Early trials promise increased agricultural yields.
Enhanced weathering promises to increase yields and reduce the need for synthetic fertilizer use. At the Working Lands Innovation Center, they are testing basalt and wollastonite powders for enhanced weathering trials. Per former Director Ben Houlton (now Dean of Cornell College of Agriculture), their early results tied basalt and wollastonite to a 12% increase in corn yields. In a separate controlled environment study, the application of basalt led to a 20% increase in the yield of cereal grains. In Mauritius, sugarcane trials going back to 1961 added basalt powder to soils and increased yields 30% over five successive crops. In even more trials, Wollastonite applications increased soybean yields two-fold and increased alfalfa growth in terms of height, root biomass, and above-ground biomass dry weight. Olivine, another silicate, has also been tested as an effective substitute for agricultural lime, as has basalt to an extent. It’s pretty clear that enhanced weathering provides benefits to agricultural productivity, be it from increased resource efficiency, recovering mineral nutrients, and overall restoring acidified and desilicated soils.
As a carbon drawdown solution and “carbon farming” revenue stream, enhanced weathering is extremely promising, though the exact dynamics - and modeling - remains unknown.
Enhanced weathering will allow for plants to sequester more organic carbon and support greater biomass production. Based on field systems, existing scientific literature on weathering, and theoretical analysis, the application of silicate rocks to Chinese, Indian, American, and Brazilian cropland soil alone would remove more than 2 billion tons of CO2e each year. Even considering current carbon sinks in agriculture and discounting the potential 5-30% of CO2e released during mining, processing, transportation, and spreading, enhanced weathering is a gigaton solution that does not require land use beyond existing managed croplands nor compete for freshwater or land used for food growth.
Mycorrhizal fungi are particularly important in linking enhanced weathering’s inorganic carbon to the organic carbon cycling from plants. Technologies focused on fungi’s role in enhanced weathering could unlock its full potential - and help regenerate soils even more efficiently. One particular study showed rock-inhabiting fungi increasing olivine dissolution rates by 700% (h/t Twitter), significantly speeding up the enhanced weathering process. As we move from lab-based experiments into the biotic world, perhaps the potential carbon sequestration of enhanced weathering has been underestimated!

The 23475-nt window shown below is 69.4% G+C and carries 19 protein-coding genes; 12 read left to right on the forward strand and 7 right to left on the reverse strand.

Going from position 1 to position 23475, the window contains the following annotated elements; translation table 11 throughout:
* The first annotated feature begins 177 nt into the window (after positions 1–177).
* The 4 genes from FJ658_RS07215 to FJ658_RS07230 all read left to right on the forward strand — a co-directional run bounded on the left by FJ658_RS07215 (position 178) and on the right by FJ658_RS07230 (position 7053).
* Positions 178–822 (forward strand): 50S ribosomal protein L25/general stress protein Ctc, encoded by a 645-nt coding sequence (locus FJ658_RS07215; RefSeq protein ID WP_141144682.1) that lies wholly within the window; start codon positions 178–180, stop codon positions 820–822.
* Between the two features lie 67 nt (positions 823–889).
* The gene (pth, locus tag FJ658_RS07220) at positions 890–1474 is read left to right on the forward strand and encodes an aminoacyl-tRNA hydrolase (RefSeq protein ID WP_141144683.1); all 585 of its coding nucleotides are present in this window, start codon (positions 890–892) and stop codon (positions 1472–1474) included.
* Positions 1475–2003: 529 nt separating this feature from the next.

However, the operational cost needs to go down to make it palatable to landowners, while the sourcing and mining of billions of tons of silicate rocks need more clarity.
The operation costs of achieving a tonne of CO2e sequestered through enhanced weathering is between $52-480/tonne based on a U.K. analysis, not discounting higher crop yields and lower fertilizer needs. This varies based on the silicate material used: dunite could be competitive at $60/tonne, while basalt will need a $200/tonne to succeed at scale. If I’m a farmer, landowner, or organization looking into this space, while acknowledging the potential importance of carbon offset markets, I’m not sure incorporating enhanced weathering techniques is the right decision without the right policy incentives or upfront financing. The price is too steep currently, and the risks are unknown across a longer timeline. Mitigating the adoption risks for landowners will prove crucial for enhanced weathering to scale.